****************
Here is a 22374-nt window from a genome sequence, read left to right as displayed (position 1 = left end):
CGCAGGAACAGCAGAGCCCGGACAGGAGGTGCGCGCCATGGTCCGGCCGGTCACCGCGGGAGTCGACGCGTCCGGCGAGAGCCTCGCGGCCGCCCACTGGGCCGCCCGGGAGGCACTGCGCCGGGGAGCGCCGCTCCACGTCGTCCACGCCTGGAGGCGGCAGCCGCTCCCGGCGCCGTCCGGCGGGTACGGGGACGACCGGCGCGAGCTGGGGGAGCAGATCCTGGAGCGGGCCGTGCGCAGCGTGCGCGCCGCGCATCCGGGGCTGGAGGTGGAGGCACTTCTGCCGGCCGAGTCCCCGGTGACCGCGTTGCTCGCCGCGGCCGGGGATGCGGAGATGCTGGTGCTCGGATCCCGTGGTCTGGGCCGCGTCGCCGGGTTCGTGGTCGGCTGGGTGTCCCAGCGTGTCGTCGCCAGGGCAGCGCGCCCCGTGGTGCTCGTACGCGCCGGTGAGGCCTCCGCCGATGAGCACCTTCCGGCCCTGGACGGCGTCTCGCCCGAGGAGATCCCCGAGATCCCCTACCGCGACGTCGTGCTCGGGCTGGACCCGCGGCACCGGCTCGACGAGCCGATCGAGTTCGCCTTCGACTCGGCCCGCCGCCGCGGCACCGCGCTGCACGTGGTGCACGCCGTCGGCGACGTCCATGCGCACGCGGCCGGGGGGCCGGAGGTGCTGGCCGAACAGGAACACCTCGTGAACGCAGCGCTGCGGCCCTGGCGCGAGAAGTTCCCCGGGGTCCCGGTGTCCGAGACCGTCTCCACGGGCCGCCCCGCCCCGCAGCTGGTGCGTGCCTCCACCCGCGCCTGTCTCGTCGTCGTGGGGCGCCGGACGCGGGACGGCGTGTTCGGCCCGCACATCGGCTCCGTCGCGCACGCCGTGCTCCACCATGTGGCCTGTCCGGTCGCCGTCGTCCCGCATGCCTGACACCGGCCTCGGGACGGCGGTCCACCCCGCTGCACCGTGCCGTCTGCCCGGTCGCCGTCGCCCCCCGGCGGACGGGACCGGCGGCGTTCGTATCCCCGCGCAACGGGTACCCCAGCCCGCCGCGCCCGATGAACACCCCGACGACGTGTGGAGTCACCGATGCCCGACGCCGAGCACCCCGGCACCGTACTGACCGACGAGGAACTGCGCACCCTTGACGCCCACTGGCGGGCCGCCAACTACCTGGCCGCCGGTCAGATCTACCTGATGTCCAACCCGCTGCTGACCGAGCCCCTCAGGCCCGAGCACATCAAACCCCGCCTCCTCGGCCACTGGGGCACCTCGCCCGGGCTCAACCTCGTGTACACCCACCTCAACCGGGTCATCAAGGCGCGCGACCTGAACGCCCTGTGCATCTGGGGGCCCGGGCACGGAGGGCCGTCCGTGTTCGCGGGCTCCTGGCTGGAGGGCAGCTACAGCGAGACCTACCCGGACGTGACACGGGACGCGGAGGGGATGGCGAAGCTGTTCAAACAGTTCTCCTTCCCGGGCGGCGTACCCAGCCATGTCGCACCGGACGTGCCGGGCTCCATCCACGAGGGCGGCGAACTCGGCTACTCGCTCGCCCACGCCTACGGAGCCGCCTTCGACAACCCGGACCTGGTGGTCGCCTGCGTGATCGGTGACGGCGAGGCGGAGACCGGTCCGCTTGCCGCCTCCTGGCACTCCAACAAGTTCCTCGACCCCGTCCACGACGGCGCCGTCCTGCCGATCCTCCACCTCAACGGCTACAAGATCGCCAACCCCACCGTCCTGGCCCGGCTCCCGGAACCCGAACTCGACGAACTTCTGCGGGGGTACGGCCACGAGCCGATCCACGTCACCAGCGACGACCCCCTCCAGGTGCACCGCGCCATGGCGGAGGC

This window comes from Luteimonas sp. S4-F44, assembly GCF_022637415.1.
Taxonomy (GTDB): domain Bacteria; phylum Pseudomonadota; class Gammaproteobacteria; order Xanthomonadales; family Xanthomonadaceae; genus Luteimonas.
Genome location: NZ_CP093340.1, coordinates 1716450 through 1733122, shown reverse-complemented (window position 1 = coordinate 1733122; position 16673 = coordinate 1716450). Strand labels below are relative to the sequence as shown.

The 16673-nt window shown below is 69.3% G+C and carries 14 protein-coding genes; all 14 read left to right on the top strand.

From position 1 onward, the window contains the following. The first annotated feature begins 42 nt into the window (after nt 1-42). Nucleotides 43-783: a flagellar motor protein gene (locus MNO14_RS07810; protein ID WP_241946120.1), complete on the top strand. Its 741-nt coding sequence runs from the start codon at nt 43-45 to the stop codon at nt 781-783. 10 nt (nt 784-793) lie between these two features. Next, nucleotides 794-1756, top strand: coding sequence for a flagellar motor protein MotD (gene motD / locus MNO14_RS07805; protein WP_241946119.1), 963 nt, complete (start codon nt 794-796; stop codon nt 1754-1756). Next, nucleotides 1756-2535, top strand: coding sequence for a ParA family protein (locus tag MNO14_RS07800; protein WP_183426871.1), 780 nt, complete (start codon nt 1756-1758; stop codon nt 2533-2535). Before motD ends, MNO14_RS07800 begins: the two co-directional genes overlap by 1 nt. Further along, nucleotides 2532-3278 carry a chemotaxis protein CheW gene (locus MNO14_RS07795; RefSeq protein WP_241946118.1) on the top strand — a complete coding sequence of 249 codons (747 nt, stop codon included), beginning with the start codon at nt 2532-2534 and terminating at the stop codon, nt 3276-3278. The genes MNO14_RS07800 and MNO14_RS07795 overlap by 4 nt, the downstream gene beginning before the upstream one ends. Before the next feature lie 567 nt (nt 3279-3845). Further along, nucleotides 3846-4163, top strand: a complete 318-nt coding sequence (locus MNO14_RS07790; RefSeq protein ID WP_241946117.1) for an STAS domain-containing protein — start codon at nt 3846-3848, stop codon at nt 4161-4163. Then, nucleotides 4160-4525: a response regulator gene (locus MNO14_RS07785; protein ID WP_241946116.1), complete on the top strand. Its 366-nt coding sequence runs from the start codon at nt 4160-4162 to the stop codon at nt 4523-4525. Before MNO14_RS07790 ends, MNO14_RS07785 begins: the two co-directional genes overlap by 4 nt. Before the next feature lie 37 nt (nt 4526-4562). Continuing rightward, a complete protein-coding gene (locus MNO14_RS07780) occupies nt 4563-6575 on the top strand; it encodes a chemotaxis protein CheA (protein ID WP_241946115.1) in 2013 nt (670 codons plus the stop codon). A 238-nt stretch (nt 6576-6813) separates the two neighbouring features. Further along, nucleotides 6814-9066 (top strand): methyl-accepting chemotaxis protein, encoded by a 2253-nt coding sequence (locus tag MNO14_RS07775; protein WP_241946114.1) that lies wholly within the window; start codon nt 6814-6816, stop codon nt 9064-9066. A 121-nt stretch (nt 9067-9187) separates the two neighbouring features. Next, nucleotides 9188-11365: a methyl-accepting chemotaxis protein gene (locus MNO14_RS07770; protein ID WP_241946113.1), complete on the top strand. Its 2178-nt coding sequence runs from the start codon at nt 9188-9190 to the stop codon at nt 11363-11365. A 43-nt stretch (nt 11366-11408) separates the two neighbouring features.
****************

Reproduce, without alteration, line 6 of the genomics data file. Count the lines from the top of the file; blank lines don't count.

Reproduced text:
The 16673-nt window shown below is 69.3% G+C and carries 14 protein-coding genes; all 14 read left to right on the top strand.